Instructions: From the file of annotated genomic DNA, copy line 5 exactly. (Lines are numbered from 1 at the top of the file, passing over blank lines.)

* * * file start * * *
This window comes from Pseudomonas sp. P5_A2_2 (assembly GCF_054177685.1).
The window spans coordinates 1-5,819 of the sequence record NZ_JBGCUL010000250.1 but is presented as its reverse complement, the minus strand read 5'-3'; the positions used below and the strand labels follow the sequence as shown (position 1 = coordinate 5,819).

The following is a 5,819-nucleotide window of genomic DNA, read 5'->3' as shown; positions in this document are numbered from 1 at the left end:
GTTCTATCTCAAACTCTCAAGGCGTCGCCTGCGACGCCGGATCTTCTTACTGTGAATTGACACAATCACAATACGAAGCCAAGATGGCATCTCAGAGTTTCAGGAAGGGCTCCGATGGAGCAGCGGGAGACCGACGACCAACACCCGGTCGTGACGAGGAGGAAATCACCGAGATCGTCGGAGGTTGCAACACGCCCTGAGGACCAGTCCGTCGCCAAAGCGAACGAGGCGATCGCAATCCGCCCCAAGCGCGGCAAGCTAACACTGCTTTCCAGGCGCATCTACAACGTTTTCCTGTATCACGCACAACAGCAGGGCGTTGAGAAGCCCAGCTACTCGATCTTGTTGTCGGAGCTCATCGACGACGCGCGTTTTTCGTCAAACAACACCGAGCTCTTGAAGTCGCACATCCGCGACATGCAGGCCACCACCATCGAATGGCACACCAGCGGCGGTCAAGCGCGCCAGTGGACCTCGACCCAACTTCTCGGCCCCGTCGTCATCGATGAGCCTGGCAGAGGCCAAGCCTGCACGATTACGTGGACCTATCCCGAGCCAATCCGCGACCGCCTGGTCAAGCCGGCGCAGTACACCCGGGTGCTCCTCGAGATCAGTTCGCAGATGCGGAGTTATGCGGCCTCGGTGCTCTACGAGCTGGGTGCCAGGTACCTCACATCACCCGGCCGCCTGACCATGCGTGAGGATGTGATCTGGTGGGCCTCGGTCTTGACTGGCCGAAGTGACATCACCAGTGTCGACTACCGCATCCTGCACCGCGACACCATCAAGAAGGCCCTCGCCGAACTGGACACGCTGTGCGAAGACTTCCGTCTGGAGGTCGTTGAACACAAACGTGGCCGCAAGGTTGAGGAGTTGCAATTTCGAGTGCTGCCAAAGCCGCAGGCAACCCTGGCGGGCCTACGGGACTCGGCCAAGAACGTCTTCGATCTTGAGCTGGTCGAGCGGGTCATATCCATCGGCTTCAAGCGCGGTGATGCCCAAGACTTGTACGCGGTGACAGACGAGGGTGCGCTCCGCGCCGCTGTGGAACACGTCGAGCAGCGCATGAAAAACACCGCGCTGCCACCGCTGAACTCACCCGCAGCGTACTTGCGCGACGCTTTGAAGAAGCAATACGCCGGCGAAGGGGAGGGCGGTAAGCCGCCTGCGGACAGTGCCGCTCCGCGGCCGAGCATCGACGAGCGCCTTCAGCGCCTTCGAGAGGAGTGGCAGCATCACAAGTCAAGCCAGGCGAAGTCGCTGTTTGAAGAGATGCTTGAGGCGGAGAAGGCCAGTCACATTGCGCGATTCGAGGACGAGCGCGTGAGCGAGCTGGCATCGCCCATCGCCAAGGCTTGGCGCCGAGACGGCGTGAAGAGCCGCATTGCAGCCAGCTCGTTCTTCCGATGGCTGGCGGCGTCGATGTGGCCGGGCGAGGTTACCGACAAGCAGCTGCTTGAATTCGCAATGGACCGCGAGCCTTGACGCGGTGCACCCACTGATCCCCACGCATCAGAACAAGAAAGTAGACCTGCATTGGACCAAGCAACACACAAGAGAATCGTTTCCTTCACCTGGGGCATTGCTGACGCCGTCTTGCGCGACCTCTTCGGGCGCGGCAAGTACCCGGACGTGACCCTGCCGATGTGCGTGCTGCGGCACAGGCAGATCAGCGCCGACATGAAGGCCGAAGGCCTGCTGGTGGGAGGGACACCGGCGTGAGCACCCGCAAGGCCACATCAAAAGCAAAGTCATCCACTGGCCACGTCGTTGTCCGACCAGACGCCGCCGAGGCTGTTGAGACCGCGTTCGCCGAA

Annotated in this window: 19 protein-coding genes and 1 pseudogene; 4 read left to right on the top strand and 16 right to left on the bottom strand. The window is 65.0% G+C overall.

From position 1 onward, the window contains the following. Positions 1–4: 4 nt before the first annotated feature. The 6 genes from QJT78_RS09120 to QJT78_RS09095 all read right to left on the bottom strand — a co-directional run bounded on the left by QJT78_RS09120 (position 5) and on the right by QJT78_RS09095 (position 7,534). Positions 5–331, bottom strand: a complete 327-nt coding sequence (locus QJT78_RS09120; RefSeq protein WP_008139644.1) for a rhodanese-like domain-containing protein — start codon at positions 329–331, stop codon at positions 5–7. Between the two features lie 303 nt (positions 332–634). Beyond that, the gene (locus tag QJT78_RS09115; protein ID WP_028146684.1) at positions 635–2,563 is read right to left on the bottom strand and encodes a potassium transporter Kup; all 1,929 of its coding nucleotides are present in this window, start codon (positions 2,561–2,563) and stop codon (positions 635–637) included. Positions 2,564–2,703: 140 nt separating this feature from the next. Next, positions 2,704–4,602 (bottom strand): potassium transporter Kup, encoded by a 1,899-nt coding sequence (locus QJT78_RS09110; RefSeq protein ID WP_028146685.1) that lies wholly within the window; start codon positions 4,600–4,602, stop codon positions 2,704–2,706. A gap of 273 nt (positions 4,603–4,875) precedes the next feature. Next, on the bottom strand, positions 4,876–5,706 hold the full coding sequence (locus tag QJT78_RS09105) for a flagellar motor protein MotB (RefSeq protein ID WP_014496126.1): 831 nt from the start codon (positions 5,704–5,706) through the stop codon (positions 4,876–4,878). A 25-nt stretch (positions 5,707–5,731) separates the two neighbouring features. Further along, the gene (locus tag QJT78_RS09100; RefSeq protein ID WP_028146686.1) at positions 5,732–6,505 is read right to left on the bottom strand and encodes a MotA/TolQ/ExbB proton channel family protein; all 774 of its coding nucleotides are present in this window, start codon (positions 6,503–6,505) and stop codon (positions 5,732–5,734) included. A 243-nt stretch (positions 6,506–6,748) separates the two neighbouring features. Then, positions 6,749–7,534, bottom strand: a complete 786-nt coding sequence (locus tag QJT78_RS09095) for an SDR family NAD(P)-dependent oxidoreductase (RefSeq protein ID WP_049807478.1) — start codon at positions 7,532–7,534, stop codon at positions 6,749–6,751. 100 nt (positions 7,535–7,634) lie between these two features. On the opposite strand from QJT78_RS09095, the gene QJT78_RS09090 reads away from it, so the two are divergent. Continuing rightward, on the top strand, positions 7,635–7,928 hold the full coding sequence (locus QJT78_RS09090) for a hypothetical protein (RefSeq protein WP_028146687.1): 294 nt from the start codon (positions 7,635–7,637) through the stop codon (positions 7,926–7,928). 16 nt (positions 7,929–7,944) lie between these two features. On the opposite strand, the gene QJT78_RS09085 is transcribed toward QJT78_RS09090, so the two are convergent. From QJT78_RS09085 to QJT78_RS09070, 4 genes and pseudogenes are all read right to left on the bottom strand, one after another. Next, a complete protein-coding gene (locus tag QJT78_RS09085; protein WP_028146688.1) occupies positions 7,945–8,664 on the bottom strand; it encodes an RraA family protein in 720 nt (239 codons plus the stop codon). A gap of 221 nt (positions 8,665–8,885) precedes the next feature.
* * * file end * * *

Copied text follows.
Annotated in this window: 19 protein-coding genes and 1 pseudogene; 4 read left to right on the top strand and 16 right to left on the bottom strand. The window is 65.0% G+C overall.